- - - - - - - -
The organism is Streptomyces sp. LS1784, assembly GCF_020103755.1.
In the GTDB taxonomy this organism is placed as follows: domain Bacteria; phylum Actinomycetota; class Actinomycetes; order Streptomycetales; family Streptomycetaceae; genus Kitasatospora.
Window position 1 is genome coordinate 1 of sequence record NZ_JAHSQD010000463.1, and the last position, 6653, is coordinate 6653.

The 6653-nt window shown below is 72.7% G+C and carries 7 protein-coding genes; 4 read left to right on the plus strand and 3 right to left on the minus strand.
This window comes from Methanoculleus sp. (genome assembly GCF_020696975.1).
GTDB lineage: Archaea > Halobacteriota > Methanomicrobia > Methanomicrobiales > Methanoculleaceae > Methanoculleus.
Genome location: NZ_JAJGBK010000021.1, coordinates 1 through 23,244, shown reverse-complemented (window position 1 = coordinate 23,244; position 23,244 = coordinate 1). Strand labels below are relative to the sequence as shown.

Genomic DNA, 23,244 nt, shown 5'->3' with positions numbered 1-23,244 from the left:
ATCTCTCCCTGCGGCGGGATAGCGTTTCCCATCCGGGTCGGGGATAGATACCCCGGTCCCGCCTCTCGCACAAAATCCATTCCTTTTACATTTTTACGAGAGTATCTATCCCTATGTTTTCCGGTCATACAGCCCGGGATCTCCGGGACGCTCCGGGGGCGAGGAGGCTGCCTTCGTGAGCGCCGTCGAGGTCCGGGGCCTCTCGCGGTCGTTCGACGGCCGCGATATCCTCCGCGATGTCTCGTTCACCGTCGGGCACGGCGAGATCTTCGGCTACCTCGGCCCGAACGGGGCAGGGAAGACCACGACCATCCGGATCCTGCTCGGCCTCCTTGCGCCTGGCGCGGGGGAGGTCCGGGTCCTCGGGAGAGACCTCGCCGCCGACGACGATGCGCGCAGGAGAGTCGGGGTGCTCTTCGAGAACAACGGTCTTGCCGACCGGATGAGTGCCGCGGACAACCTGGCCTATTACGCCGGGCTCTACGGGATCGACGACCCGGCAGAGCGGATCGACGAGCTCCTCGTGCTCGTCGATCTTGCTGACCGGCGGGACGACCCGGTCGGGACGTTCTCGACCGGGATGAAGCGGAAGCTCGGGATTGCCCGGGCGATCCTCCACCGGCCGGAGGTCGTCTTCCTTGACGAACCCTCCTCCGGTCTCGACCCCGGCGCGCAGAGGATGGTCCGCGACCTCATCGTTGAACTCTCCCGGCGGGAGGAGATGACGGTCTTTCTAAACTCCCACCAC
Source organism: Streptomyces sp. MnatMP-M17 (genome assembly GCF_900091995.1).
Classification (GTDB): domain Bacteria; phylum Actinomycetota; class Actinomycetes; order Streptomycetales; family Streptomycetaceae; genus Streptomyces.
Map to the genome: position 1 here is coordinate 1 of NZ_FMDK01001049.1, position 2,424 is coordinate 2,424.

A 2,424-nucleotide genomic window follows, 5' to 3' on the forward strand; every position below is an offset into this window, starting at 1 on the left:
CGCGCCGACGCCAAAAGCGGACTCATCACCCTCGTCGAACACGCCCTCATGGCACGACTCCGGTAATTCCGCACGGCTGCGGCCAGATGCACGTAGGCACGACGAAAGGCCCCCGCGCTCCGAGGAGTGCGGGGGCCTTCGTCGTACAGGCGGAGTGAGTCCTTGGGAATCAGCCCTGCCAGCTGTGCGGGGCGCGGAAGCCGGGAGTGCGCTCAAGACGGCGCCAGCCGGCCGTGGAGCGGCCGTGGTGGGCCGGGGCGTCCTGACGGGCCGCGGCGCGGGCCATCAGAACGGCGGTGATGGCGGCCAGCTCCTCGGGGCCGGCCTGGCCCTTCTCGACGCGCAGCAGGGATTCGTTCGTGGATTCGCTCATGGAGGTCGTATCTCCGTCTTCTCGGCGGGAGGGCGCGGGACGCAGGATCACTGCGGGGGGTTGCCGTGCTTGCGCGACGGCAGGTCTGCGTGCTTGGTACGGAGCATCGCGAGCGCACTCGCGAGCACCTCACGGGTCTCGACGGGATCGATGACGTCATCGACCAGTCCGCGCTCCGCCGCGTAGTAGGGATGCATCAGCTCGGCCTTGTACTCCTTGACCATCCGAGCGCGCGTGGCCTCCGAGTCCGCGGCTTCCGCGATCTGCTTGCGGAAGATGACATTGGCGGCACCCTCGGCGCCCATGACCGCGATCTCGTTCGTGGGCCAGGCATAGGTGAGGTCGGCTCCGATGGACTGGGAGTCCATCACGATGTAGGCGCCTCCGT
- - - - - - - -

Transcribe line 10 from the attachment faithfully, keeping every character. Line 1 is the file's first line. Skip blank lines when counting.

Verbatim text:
Source organism: Streptomyces sp. MnatMP-M17 (genome assembly GCF_900091995.1).